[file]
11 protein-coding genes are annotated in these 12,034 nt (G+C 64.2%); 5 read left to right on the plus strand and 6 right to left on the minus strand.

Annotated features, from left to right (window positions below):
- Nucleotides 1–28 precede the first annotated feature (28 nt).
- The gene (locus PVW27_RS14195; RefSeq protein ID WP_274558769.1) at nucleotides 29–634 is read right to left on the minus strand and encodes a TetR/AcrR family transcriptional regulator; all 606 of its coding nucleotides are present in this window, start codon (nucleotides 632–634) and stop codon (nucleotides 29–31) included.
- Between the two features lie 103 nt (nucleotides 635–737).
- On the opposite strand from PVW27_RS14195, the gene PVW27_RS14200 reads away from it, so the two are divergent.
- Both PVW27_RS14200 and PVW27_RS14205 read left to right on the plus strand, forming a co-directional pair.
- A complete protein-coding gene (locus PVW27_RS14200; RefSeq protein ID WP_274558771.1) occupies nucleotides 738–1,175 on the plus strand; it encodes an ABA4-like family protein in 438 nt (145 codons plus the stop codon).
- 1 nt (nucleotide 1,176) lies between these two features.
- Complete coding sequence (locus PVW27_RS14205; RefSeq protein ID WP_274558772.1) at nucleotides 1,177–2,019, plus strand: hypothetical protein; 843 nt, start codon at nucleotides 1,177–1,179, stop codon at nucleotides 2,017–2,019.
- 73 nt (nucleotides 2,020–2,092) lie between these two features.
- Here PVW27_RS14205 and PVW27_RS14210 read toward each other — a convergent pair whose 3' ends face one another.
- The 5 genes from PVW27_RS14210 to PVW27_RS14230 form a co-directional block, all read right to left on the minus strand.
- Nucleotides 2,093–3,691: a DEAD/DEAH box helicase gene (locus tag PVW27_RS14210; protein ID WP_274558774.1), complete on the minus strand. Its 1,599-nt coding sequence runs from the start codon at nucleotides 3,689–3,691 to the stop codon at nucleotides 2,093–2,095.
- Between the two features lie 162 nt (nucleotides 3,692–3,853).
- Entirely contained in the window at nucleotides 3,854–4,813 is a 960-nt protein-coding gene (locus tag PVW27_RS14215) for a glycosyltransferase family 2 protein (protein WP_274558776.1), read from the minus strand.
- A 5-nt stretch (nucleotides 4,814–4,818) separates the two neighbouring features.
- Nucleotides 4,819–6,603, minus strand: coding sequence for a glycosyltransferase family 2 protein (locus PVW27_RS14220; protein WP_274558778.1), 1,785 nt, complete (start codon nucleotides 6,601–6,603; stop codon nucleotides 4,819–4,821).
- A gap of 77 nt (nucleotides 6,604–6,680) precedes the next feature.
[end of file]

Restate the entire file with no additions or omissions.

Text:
11 protein-coding genes are annotated in these 12,034 nt (G+C 64.2%); 5 read left to right on the plus strand and 6 right to left on the minus strand.

Annotated features, from left to right (window positions below):
- Nucleotides 1–28 precede the first annotated feature (28 nt).
- The gene (locus PVW27_RS14195; RefSeq protein ID WP_274558769.1) at nucleotides 29–634 is read right to left on the minus strand and encodes a TetR/AcrR family transcriptional regulator; all 606 of its coding nucleotides are present in this window, start codon (nucleotides 632–634) and stop codon (nucleotides 29–31) included.
- Between the two features lie 103 nt (nucleotides 635–737).
- On the opposite strand from PVW27_RS14195, the gene PVW27_RS14200 reads away from it, so the two are divergent.
- Both PVW27_RS14200 and PVW27_RS14205 read left to right on the plus strand, forming a co-directional pair.
- A complete protein-coding gene (locus PVW27_RS14200; RefSeq protein ID WP_274558771.1) occupies nucleotides 738–1,175 on the plus strand; it encodes an ABA4-like family protein in 438 nt (145 codons plus the stop codon).
- 1 nt (nucleotide 1,176) lies between these two features.
- Complete coding sequence (locus PVW27_RS14205; RefSeq protein ID WP_274558772.1) at nucleotides 1,177–2,019, plus strand: hypothetical protein; 843 nt, start codon at nucleotides 1,177–1,179, stop codon at nucleotides 2,017–2,019.
- 73 nt (nucleotides 2,020–2,092) lie between these two features.
- Here PVW27_RS14205 and PVW27_RS14210 read toward each other — a convergent pair whose 3' ends face one another.
- The 5 genes from PVW27_RS14210 to PVW27_RS14230 form a co-directional block, all read right to left on the minus strand.
- Nucleotides 2,093–3,691: a DEAD/DEAH box helicase gene (locus tag PVW27_RS14210; protein ID WP_274558774.1), complete on the minus strand. Its 1,599-nt coding sequence runs from the start codon at nucleotides 3,689–3,691 to the stop codon at nucleotides 2,093–2,095.
- Between the two features lie 162 nt (nucleotides 3,692–3,853).
- Entirely contained in the window at nucleotides 3,854–4,813 is a 960-nt protein-coding gene (locus tag PVW27_RS14215) for a glycosyltransferase family 2 protein (protein WP_274558776.1), read from the minus strand.
- A 5-nt stretch (nucleotides 4,814–4,818) separates the two neighbouring features.
- Nucleotides 4,819–6,603, minus strand: coding sequence for a glycosyltransferase family 2 protein (locus PVW27_RS14220; protein WP_274558778.1), 1,785 nt, complete (start codon nucleotides 6,601–6,603; stop codon nucleotides 4,819–4,821).
- A gap of 77 nt (nucleotides 6,604–6,680) precedes the next feature.